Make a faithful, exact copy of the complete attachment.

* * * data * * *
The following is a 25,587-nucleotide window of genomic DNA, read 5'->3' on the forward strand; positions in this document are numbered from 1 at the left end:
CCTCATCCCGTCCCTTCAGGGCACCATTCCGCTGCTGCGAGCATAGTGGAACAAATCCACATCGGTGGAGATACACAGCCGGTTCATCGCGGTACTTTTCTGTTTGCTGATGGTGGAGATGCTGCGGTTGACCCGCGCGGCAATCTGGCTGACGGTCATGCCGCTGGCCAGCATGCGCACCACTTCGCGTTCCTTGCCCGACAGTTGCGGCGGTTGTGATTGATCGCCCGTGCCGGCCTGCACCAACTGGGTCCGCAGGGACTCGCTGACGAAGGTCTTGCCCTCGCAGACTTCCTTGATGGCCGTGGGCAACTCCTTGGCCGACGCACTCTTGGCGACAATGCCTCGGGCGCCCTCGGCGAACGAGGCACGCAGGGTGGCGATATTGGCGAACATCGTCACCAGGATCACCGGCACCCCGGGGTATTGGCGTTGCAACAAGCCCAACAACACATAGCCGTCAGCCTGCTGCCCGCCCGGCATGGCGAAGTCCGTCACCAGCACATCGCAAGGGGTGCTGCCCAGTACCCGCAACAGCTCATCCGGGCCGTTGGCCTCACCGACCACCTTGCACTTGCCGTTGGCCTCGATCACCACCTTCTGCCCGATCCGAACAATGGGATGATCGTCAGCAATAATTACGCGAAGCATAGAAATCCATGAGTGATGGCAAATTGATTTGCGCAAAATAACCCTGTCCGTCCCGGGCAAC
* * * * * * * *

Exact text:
The following is a 25,587-nucleotide window of genomic DNA, read 5'->3' on the forward strand; positions in this document are numbered from 1 at the left end:
CCTCATCCCGTCCCTTCAGGGCACCATTCCGCTGCTGCGAGCATAGTGGAACAAATCCACATCGGTGGAGATACACAGCCGGTTCATCGCGGTACTTTTCTGTTTGCTGATGGTGGAGATGCTGCGGTTGACCCGCGCGGCAATCTGGCTGACGGTCATGCCGCTGGCCAGCATGCGCACCACTTCGCGTTCCTTGCCCGACAGTTGCGGCGGTTGTGATTGATCGCCCGTGCCGGCCTGCACCAACTGGGTCCGCAGGGACTCGCTGACGAAGGTCTTGCCCTCGCAGACTTCCTTGATGGCCGTGGGCAACTCCTTGGCCGACGCACTCTTGGCGACAATGCCTCGGGCGCCCTCGGCGAACGAGGCACGCAGGGTGGCGATATTGGCGAACATCGTCACCAGGATCACCGGCACCCCGGGGTATTGGCGTTGCAACAAGCCCAACAACACATAGCCGTCAGCCTGCTGCCCGCCCGGCATGGCGAAGTCCGTCACCAGCACATCGCAAGGGGTGCTGCCCAGTACCCGCAACAGCTCATCCGGGCCGTTGGCCTCACCGACCACCTTGCACTTGCCGTTGGCCTCGATCACCACCTTCTGCCCGATCCGAACAATGGGATGATCGTCAGCAATAATTACGCGAAGCATAGAAATCCATGAGTGATGGCAAATTGATTTGCGCAAAATAACCCTGTCCGTCCCGGGCAAC